A couple years back a nasty frost killed off much of the livestock of Mongolia’s 1.5 million still-nomadic rural inhabitants. As a result they came to the city, swelling its population, aimless, often angry, quickly alcoholic, and overwhelmingly young. Out of their element with no way into the urban network but as construction workers to the incredible number of building projects going up in and around the city. Witness below the left side of the horrid plans for the future Hilton Hotel Ulaanbaatar:
That 60% of the country’s population is under 30 years old is readily apparent on a weekend in Ulaanbaatar. Next to the UB mart, where one can buy a felt photo book with the words “I tripped to Mongolia” painted on the cover, a Western brick house whose purpose is unclear. Ten years ago there were at least as many horsemen as cars in Mongolia for transport; now traffic clogs the city’s and arteries and the thin, acidic traces of pollution ride the otherwise pure mountain air.
Ross, who’s staying in Irdre’s Guesthouse Hostel south of Seoul Street, recalled that his first day in town he heard breaks screeching behind him on the busy road and then a thump. The pedestrian was was killed. The roads seem to me even more unsafe for pedestrians than South America and even Moscow. Even Mongolians are frightened to cross the street. W was set upon by a young boy who hid in a manhole and then jumped out and grabbed his feet, apparently trying to get at W’s socks and shoes since they’ve figured out where many hide their cash.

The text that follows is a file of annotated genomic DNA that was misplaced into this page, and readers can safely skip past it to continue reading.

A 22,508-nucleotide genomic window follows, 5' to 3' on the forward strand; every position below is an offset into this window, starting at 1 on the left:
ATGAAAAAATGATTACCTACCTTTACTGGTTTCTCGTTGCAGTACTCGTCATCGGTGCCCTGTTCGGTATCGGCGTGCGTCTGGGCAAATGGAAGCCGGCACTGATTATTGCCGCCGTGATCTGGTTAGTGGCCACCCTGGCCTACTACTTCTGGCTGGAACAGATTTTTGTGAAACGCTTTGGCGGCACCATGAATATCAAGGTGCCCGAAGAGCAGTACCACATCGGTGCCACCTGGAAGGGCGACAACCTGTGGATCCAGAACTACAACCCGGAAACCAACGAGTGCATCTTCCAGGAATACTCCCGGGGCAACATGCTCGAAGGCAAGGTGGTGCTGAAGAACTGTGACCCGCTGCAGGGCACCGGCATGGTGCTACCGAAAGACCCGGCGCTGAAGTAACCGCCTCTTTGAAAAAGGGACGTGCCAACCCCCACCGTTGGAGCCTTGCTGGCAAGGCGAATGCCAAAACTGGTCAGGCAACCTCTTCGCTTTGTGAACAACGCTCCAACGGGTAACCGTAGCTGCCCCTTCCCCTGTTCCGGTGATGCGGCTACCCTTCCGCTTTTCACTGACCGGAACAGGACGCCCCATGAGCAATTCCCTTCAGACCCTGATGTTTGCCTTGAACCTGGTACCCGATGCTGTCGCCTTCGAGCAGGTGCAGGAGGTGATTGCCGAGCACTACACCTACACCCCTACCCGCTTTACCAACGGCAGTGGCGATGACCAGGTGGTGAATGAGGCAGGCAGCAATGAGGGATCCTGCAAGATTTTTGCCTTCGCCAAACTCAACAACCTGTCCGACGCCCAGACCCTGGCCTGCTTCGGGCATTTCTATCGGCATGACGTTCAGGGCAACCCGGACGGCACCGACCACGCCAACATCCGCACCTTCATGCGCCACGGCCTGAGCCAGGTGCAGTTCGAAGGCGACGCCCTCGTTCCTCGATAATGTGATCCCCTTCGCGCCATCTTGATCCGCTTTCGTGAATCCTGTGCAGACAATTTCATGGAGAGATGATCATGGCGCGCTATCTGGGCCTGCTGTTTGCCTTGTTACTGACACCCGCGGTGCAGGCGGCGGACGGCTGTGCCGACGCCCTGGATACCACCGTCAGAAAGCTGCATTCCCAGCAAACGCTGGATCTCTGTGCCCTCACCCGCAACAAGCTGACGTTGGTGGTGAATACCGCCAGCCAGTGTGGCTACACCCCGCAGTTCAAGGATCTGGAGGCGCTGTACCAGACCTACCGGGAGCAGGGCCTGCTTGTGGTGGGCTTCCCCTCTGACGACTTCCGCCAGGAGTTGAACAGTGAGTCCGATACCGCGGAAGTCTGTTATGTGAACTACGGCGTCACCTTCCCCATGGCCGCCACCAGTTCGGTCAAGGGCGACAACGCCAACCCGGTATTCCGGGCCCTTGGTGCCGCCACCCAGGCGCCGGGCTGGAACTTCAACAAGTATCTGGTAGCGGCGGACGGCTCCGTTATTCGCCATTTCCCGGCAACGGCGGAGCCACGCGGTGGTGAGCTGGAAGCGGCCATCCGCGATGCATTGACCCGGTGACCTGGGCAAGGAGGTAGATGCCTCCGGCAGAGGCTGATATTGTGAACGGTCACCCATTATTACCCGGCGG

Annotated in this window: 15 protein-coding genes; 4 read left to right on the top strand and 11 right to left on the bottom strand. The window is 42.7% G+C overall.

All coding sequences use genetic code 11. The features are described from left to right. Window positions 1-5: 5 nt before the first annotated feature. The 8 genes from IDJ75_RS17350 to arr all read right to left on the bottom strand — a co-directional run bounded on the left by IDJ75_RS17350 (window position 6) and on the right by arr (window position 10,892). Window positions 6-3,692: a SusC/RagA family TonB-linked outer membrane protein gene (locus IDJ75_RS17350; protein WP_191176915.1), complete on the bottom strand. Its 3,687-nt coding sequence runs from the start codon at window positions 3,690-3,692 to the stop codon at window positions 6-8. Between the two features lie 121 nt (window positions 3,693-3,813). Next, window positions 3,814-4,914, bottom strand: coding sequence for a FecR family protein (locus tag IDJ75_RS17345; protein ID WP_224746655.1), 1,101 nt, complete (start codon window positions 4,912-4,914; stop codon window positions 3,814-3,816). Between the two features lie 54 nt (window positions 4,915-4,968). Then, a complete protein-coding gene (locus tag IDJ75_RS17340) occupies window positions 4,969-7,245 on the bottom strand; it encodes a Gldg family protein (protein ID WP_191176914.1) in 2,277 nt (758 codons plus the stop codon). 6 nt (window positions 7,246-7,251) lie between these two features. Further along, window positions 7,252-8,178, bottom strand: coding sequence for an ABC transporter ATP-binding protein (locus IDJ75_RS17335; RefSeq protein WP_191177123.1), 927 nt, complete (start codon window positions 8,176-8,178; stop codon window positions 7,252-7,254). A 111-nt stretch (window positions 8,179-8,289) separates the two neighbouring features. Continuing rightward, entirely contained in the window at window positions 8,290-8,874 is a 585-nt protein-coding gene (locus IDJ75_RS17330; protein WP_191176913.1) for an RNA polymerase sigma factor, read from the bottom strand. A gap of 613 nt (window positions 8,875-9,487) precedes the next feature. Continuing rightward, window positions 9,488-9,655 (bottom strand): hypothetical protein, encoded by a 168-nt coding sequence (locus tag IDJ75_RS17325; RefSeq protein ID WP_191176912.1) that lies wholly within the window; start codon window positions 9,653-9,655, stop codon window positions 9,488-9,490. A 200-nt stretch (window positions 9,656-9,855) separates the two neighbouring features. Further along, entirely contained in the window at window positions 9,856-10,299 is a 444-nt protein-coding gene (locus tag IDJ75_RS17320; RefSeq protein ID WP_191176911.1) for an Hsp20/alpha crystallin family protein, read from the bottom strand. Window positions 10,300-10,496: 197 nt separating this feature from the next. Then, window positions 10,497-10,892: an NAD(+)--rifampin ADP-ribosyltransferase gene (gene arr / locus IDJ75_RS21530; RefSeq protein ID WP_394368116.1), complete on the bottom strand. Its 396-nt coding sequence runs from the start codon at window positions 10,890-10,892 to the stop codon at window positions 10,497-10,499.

“it’s not safe at all,” agrees Tugshoo at the canteen where the TAF employees eat cheap lunch of meatballs and soup. She’s eight months pregnant. “My mother was robbed today in full daytime. Someone ran away with her purse was a bus station.” Drivers of official taxis have made off with women and men both to the ghetto ger districts. The women had to jump out of the car; the men got beat up. S had his shoulder completely shattered. They steal your phone in crowded places by knocking it to the ground first. The stories are everywhere. Everyone has one. The mountains are not the only thing that makes this city like Quito.